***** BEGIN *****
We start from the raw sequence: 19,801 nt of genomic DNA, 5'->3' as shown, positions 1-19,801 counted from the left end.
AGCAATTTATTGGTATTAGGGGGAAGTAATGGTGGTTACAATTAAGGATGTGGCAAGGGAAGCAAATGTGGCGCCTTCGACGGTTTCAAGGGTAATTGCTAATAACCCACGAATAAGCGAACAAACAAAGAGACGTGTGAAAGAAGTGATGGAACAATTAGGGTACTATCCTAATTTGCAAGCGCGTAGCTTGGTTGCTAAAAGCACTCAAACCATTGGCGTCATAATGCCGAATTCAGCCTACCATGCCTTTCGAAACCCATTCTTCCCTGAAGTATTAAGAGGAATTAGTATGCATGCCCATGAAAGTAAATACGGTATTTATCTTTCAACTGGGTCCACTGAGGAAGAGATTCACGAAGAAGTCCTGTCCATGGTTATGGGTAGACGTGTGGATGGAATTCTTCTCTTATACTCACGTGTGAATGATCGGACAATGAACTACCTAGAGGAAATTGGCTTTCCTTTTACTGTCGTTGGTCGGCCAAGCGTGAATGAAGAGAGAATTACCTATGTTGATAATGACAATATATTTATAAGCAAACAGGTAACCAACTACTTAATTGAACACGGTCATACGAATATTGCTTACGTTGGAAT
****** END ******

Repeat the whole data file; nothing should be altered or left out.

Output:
We start from the raw sequence: 19,801 nt of genomic DNA, 5'->3' as shown, positions 1-19,801 counted from the left end.
AGCAATTTATTGGTATTAGGGGGAAGTAATGGTGGTTACAATTAAGGATGTGGCAAGGGAAGCAAATGTGGCGCCTTCGACGGTTTCAAGGGTAATTGCTAATAACCCACGAATAAGCGAACAAACAAAGAGACGTGTGAAAGAAGTGATGGAACAATTAGGGTACTATCCTAATTTGCAAGCGCGTAGCTTGGTTGCTAAAAGCACTCAAACCATTGGCGTCATAATGCCGAATTCAGCCTACCATGCCTTTCGAAACCCATTCTTCCCTGAAGTATTAAGAGGAATTAGTATGCATGCCCATGAAAGTAAATACGGTATTTATCTTTCAACTGGGTCCACTGAGGAAGAGATTCACGAAGAAGTCCTGTCCATGGTTATGGGTAGACGTGTGGATGGAATTCTTCTCTTATACTCACGTGTGAATGATCGGACAATGAACTACCTAGAGGAAATTGGCTTTCCTTTTACTGTCGTTGGTCGGCCAAGCGTGAATGAAGAGAGAATTACCTATGTTGATAATGACAATATATTTATAAGCAAACAGGTAACCAACTACTTAATTGAACACGGTCATACGAATATTGCTTACGTTGGAAT